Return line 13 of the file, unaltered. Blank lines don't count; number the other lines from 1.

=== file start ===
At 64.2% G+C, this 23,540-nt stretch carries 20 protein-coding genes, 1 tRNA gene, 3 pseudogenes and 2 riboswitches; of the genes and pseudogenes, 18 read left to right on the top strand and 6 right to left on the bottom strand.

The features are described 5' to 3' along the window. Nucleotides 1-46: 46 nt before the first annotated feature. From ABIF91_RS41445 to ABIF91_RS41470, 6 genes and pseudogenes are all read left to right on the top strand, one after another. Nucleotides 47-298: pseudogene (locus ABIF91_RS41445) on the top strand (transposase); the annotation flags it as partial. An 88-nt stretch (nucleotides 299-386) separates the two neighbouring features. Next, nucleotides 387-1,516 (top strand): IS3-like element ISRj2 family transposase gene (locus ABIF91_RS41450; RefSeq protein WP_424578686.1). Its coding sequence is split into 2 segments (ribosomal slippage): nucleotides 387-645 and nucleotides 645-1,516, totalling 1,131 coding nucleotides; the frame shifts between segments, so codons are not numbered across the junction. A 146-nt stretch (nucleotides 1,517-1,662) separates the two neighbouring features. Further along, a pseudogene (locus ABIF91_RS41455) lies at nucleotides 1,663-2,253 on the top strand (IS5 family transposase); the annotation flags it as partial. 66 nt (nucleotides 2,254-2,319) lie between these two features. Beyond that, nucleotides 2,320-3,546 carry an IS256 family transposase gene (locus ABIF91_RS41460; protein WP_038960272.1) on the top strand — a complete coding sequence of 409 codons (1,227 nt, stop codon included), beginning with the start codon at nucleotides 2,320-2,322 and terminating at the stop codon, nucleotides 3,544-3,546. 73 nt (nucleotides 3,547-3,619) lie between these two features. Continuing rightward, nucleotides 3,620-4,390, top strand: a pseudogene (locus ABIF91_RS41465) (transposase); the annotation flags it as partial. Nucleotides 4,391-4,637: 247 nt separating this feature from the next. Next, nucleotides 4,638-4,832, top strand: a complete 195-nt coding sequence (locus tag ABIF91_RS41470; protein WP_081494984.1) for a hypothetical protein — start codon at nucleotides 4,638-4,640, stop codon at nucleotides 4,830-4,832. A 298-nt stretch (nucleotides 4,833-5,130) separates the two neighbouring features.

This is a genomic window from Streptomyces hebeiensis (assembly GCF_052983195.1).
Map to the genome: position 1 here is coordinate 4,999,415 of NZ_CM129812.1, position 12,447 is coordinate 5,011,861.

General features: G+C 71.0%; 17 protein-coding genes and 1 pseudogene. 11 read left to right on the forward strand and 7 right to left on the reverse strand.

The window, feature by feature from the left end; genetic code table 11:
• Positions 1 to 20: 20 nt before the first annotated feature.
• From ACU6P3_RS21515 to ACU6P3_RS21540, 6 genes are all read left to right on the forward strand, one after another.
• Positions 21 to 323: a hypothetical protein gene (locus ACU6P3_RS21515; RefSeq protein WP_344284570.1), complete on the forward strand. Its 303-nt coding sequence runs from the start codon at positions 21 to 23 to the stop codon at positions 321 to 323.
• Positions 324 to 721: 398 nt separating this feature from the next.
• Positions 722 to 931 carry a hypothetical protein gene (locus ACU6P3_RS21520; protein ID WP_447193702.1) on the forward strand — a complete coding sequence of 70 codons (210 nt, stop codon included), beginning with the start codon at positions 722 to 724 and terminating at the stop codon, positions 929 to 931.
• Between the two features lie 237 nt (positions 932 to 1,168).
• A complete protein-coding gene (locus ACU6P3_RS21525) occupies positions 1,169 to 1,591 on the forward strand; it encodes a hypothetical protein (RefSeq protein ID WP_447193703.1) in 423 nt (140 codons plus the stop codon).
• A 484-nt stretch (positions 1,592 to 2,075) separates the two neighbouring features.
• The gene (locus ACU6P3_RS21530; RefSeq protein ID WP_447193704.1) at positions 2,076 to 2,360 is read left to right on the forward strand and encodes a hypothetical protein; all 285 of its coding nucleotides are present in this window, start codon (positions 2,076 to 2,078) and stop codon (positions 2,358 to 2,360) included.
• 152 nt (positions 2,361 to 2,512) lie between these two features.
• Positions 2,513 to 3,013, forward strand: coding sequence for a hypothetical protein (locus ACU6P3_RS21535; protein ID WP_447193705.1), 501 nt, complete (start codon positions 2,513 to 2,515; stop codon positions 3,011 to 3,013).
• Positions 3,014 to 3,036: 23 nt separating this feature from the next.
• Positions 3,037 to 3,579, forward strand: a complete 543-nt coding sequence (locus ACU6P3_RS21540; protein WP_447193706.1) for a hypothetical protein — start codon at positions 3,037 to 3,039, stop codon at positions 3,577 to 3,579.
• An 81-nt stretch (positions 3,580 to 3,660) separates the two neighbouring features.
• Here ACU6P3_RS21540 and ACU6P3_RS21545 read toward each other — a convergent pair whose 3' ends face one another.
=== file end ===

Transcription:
• A complete protein-coding gene (locus ACU6P3_RS21525) occupies positions 1,169 to 1,591 on the forward strand; it encodes a hypothetical protein (RefSeq protein ID WP_447193703.1) in 423 nt (140 codons plus the stop codon).